“Mass exodus of private landlords is a catastrophe for the country”, says Phil Spencer

Phil Spencer

The growing number of buy-to-let landlords exiting the private rented sector (PRS), owed largely to an increase in regulation and taxes, is a major cause for concern, and an issue that the government can no longer afford to ignore, according to TV presenter Phil Spencer and Vanessa Warwick, co-founder of PropertyTribes,

A number of BTL landlords have divested their portfolios and left the private rented sector (PRS) in recent years and this has led to a significant reduction in the supply of much needed privately rented homes across many parts of the country.

“The more landlords who sell up, the less rental properties there are, and therefore the rents are increasing,” said Spencer. “A mass exodus of landlords is a catastrophe for the country.”

Spencer, during a discussion with Warwick, which you can see view below, pointed out that close to five million people reside in the PRS, and “they all need somewhere to live”.

Tax hikes, including stamp duty changes on buy-to-let and the loss of tax-free allowances, have driven away some landlords and crippled the PRS, with most property professionals, including agents, acknowledging that being a landlord is now much harder than it was say five years ago.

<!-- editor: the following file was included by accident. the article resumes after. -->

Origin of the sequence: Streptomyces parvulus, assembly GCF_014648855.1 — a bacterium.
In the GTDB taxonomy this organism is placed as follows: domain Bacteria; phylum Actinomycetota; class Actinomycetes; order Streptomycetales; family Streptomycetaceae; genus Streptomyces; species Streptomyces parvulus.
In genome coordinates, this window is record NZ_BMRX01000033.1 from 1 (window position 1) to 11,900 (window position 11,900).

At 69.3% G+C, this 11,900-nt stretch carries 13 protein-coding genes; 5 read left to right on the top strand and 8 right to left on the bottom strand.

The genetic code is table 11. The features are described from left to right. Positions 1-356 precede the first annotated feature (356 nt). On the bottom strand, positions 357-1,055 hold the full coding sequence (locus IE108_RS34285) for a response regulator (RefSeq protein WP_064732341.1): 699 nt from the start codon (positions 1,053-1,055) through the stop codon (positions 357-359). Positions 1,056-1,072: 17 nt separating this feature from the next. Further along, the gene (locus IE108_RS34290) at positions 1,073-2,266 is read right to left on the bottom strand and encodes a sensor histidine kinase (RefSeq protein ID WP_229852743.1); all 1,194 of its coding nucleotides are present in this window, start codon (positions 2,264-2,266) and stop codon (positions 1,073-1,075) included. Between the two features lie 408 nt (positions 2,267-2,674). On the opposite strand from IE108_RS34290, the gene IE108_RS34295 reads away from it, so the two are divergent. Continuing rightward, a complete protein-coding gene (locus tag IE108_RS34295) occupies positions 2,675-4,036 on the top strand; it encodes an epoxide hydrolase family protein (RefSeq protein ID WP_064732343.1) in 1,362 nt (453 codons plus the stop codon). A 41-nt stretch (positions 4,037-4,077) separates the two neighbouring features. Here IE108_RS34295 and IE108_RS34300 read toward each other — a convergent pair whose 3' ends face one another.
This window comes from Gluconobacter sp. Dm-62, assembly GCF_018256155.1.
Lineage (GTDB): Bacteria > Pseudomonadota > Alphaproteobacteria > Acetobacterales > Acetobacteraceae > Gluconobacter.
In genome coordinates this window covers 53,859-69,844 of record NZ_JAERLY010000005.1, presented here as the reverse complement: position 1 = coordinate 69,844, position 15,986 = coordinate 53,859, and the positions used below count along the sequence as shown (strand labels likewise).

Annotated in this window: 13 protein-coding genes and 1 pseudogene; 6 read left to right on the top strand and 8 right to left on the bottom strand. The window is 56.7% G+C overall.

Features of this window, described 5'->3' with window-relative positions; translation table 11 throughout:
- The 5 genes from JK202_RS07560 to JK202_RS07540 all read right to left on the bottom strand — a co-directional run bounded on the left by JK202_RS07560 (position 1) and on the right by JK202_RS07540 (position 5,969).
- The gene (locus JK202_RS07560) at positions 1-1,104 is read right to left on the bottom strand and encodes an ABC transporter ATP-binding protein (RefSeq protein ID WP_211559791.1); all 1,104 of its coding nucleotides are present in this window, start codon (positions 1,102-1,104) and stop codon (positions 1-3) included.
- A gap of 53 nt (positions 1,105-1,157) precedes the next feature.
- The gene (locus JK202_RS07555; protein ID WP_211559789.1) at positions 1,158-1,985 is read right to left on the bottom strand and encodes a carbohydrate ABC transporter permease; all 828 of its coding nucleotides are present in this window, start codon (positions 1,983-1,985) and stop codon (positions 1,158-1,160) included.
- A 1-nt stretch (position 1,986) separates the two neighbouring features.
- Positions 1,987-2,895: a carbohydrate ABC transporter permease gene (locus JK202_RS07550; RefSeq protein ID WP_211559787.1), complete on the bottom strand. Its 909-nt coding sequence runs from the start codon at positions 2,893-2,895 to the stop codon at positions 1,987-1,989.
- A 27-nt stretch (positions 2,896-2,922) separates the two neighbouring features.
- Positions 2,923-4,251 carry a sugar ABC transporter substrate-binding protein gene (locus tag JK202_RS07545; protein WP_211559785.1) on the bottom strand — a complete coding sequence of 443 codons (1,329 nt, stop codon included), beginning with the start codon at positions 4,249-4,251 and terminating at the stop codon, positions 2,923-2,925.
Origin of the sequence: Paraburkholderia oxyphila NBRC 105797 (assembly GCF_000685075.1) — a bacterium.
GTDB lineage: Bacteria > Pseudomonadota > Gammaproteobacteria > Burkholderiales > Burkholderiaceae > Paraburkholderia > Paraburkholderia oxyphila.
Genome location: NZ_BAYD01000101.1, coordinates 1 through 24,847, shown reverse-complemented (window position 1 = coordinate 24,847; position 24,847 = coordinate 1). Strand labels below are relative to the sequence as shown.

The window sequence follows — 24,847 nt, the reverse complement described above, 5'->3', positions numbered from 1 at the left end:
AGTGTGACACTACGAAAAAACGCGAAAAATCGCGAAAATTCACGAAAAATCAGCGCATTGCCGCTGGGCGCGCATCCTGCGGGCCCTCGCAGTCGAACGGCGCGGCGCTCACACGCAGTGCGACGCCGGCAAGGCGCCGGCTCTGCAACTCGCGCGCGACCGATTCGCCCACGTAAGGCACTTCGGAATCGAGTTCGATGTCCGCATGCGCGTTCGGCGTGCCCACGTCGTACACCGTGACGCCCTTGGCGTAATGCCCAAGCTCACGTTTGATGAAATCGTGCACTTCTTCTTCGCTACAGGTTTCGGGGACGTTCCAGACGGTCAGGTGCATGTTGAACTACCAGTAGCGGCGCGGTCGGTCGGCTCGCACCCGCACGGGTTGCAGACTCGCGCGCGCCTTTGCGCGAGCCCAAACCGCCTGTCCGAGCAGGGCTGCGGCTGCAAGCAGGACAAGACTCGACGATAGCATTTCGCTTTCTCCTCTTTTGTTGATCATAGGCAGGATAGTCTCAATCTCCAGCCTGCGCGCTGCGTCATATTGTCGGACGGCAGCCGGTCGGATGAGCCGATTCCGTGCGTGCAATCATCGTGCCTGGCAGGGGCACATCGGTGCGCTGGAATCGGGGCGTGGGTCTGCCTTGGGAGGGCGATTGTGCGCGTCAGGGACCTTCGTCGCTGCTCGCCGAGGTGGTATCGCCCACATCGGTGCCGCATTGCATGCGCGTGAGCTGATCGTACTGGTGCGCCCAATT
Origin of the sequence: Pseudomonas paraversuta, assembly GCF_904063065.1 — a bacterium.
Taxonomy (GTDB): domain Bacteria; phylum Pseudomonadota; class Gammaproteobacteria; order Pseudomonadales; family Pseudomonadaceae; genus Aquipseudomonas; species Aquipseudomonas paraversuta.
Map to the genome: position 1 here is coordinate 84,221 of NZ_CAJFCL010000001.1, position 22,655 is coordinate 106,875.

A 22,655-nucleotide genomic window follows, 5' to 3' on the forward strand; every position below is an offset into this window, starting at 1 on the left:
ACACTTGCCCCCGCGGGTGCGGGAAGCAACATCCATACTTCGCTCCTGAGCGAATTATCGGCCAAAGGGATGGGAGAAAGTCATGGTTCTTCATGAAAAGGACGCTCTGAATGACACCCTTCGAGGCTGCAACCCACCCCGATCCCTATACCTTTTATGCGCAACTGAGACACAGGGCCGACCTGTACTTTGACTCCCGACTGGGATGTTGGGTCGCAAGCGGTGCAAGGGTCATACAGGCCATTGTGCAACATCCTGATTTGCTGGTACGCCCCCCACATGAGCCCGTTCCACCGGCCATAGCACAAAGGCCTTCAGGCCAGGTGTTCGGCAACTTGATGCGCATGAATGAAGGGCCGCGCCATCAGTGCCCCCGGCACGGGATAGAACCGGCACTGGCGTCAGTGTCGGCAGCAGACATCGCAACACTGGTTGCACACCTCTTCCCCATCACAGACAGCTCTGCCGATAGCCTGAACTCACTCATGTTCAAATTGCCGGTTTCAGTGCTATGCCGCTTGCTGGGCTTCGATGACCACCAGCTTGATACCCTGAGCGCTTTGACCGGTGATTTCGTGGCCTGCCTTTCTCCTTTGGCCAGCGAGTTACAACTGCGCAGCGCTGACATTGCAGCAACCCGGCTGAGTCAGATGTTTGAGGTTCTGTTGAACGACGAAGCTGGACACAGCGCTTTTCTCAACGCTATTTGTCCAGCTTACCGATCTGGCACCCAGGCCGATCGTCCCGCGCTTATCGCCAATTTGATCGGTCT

Vanessa Warwick

National journalists at the BBC have started to conduct research into the PRS and what lies behind the shortage of stock, and this is something that Warwick makes reference to.

With the UK government’s Renters’ Reforms White Paper looming, the consultation on A new Deal for Tenants in Scotland and legislation coming into force including the Renting Homes (Wales) Act and the Private Tenancies Bill in Northern Ireland it seems no landlord or agent is safe from further regulation.

Warwick said: “Landlords are being hammered from all quarters and a lot of them are leaving, as their margins are really thin.”

“New landlords are not coming into the sector, reflecting the challenging environment at the moment,” she added.

Comments 4

  1. Perhaps landlords should be thanking Shelter, Generation Rant, and the Government for their efforts in increasing rent and demand for our properties. It gives us a greater choice of tenants to select from, it gives us the opportunity to increase and maximise rents, it reduces void periods. It has reduced the need to even consider less satisfactory tenants to add to the benefit. Maybe we have been looking at the way these clowns work in the wrong way? With the soon to be abolished s21 demanded by Shelter demand will only increase as will rents; add to that the EPC changes which many landlords will not be able to reasonably meet many landlords will sell up. It helps first time buyers get on the market (if they earn enough) as well, to add to the positives. Mind you if you are the typical client of Shelter, Generation Rant etc I am not sure how good you will be feeling. Perhaps it will be come to be know as “Putin Syndrome”. Just a different take on matters – how do you see it?

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